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Tips for successful freelancing

15 Jan 2009

I’ve been freelancing for over ten years, sometimes moonlighting when I have a full-time job, sometimes doing just freelance work. I’ve learned a few things about successful freelance progrramming.

Do what you know how to do

Clients pay you to solve their problems. They aren’t interested in how cool Haskell is, and they don’t want to pay you to learn new tools and languages. I can’t count how many projects that I’ve taken on after the original programmer quit or was let go because he got in over his head. Expand your skills to stay competitive and don’t fall in love with languages du jour for their own sake.

Stay with the herd

If you have an exotic in-demand skill by all means use it. But if you decide to learn Lisp because you see Lisp freelancers making top dollar, think hard about how you will compete with them. Sure, there are lots of PHP programmers out there, but most of them are amateurs you can easily compete with, and there’s more than enough PHP work to go around. It’s much harder to compete with skilled and experienced experts for a small number of jobs. You want to do what everyone else is making money at, but better, so you’re playing basketball against a team of sixth graders, not trying to join the NBA.

Don’t try to do everything

Be careful you don’t get buried doing technical support, hardware installation, design, art production, etc. Stick with your competencies. Find other freelancers who specialize in the things you don’t do and send them business, and they will do the same for you.

Don’t take jobs that are too big

If the project is too hard to describe on a sheet of paper, or it has a schedule spanning months or years, be careful. Big projects are usually too much for one person. If you are tempted to take a big project try to break it into smaller projects with shorter-term deliverables so you and the client see progress and accomplishment.

Avoid bad clients

If the client seems angry, bossy, stingy, greedy, abusive, too demanding, too controlling, etc. step away. You will find other clients. If you can’t imagine a professional and rewarding relationship with your client, or if you feel dirty about whatever it is they are doing, say no.

You will get most business from referrals

Do a good job, leave your clients happy, work with other freelancers and develop a network of people who will recommend you and send work your way.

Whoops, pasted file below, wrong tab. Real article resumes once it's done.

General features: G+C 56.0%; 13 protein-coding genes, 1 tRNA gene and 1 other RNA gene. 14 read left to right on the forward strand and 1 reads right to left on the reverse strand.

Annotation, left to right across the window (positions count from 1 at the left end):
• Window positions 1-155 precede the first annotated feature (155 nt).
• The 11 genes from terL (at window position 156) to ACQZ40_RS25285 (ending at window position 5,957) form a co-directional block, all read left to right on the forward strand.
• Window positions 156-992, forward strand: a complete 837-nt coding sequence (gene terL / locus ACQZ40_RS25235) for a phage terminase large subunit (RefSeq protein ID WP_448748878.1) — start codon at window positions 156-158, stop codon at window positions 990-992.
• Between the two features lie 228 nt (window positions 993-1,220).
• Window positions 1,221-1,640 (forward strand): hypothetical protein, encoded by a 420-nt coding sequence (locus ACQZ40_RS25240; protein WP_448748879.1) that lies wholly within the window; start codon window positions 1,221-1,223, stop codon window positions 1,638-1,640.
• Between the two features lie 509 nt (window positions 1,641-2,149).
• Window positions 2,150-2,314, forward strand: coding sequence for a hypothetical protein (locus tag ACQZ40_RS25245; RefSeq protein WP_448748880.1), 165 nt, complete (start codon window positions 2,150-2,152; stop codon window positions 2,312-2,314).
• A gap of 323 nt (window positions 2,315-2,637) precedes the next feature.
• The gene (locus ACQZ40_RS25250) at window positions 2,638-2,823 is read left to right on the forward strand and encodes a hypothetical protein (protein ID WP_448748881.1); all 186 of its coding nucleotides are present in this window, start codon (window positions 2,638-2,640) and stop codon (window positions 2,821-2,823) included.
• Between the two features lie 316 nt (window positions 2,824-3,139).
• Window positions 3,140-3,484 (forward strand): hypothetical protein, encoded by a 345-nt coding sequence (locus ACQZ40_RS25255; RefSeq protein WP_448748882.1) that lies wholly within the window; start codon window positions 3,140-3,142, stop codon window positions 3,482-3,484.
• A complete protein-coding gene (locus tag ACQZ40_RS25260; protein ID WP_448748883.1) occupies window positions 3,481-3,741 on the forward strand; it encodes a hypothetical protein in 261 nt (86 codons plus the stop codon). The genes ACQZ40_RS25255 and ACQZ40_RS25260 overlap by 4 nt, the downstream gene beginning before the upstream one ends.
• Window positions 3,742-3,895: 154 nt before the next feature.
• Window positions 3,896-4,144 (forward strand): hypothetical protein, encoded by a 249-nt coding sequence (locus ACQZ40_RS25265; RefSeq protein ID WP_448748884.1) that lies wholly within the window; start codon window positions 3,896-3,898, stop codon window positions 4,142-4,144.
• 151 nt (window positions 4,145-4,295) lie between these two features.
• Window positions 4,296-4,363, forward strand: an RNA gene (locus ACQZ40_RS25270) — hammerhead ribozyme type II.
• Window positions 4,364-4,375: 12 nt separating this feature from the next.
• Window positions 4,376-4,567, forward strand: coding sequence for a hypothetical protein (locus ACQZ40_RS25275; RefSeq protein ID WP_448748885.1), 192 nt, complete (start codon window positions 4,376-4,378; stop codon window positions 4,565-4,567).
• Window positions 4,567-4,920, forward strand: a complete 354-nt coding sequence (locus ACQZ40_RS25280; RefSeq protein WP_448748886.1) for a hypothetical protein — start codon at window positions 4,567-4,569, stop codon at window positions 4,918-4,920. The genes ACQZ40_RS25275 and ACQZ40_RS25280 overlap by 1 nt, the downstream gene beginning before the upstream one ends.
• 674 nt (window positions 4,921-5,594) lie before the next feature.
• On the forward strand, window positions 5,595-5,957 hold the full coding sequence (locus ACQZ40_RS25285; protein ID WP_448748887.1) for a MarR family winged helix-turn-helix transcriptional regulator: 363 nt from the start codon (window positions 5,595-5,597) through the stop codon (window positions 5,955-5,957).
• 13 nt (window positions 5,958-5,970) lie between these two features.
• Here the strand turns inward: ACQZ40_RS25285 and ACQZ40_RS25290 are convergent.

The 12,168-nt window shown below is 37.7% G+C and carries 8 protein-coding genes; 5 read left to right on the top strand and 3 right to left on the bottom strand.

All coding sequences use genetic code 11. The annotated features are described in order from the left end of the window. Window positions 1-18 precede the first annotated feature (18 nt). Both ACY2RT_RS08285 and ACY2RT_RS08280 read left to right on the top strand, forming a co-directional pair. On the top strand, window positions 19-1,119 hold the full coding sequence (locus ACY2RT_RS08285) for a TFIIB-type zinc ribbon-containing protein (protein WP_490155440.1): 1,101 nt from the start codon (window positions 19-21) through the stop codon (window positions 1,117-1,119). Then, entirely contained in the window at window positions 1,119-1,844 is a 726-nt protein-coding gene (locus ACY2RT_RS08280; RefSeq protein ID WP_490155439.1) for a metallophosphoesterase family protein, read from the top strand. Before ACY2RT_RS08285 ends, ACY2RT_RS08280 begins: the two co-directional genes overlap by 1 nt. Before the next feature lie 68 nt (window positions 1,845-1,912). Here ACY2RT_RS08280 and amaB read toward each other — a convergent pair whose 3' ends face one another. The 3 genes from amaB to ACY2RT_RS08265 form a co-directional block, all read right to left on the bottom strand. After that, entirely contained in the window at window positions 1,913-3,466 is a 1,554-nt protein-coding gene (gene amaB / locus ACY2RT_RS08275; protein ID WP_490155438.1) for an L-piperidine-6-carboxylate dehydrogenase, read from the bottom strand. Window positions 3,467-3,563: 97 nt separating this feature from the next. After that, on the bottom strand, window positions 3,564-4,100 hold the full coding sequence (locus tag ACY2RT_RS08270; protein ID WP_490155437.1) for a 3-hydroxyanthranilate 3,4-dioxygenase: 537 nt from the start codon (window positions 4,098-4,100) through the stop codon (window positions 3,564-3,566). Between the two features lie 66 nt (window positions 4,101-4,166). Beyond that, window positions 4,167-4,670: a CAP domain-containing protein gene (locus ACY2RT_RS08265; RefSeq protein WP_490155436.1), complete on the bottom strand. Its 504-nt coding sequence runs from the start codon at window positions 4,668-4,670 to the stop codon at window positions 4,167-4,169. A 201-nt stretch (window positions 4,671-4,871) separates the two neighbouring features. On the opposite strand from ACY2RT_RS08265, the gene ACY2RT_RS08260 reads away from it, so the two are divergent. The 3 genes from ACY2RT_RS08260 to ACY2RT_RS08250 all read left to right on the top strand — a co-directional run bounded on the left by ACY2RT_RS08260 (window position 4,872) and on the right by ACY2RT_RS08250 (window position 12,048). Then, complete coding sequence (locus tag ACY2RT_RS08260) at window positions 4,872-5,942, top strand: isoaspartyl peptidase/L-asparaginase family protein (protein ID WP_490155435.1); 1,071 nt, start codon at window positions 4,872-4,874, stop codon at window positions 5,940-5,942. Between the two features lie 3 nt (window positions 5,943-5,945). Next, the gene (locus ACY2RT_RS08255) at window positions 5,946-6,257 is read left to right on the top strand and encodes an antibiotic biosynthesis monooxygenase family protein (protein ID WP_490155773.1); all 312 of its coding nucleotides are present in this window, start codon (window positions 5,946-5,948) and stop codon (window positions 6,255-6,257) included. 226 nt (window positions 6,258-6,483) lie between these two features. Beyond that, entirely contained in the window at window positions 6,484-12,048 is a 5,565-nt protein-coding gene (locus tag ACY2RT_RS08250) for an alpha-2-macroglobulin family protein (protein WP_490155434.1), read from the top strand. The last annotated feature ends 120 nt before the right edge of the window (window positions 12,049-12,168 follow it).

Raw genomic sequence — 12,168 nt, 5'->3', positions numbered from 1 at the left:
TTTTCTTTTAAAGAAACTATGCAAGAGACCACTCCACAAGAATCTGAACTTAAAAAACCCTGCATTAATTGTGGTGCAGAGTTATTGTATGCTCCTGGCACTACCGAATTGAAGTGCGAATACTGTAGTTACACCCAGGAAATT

Don’t bother trying to look like a “real” business

Plenty of entrepreneurs get caught up accumulating the trappings of a big company. You don’t need a fancy web site, letterhead, office, etc. You probably don’t even need to form a corporation or LLC. Unless you have employees or manage to bill for 72 hours every day you won’t make enough money to justify anything elaborate or supposedly “professional.” Your clients won’t care that you work from home and don’t have all the trappings.

Use source control and issue tracking

Learn how to use source control and web-based issue (bug) tracking. Keep a wiki for each project documenting the requirements, questions, and decisions. Use the tools yourself and get your clients to report bugs through the system. I use ProjectLocker, there are other cheap hosted solutions out there. Don’t waste your time setting this up on your own servers.

Keep track of your time and bill regularly

The best way to get paid is to keep track of your time accurately and bill your clients regularly. I prefer to work hourly and send invoices every two weeks. You don’t need a full-blown accounting system, there are hosted time tracking and invoicing solutions like BlinkSale that do most of the work for you.

Don’t subcontract

I recommend working with other freelancers, but I don’t like subcontracting work out. Chances are you will spend almost as much time explaining the project and reviewing the work as you would spend doing it yourself. Any programmer as good as you will cost as much anyway; if you think you are getting a bargain with a $12/hour programmer you found on Craigslist, good luck with that. If you take on more work than you can handle try referring it to another freelancer who will return the favor.

Use agile development techniques

Clients like to see progress. Misunderstanding requirements is the most costly mistake you will make. Agile development, with short-term deliverables and frequent reviews will keep your client happy and keep you from going off in the weeds. You don’t need to sell your clients on agile, they don’t care anyway. Just tell them how you do things and what you need from them.

Keep your clients informed

Post all work online so your client can see what you’re doing. Programming is mysterious enough to most people, so keep your work visible so clients feel comfortable with you. I’ve found that an agile, transparent process heads off billing disputes, and once clients get used to your high customer service standards they are less likely to give work to other freelancers.


Alex, 2 April 2009 at 9:30 am

All nice tips, but there is one missing: How to get the first clients! 🙂

ricky, 20 May 2009 at 6:55 pm

Nice. I couldn’t agree more with the subcontracting bit. I’ve been preaching that for years (my old boss was like, “I want you to get out of the mode of coding/designing and more into subcontracting, but I set him straight by taking his clientele)

DynV, 23 January 2010 at 2:17 am

Very good tips. I found some of those the hard way, getting bad clients or over your head really suck !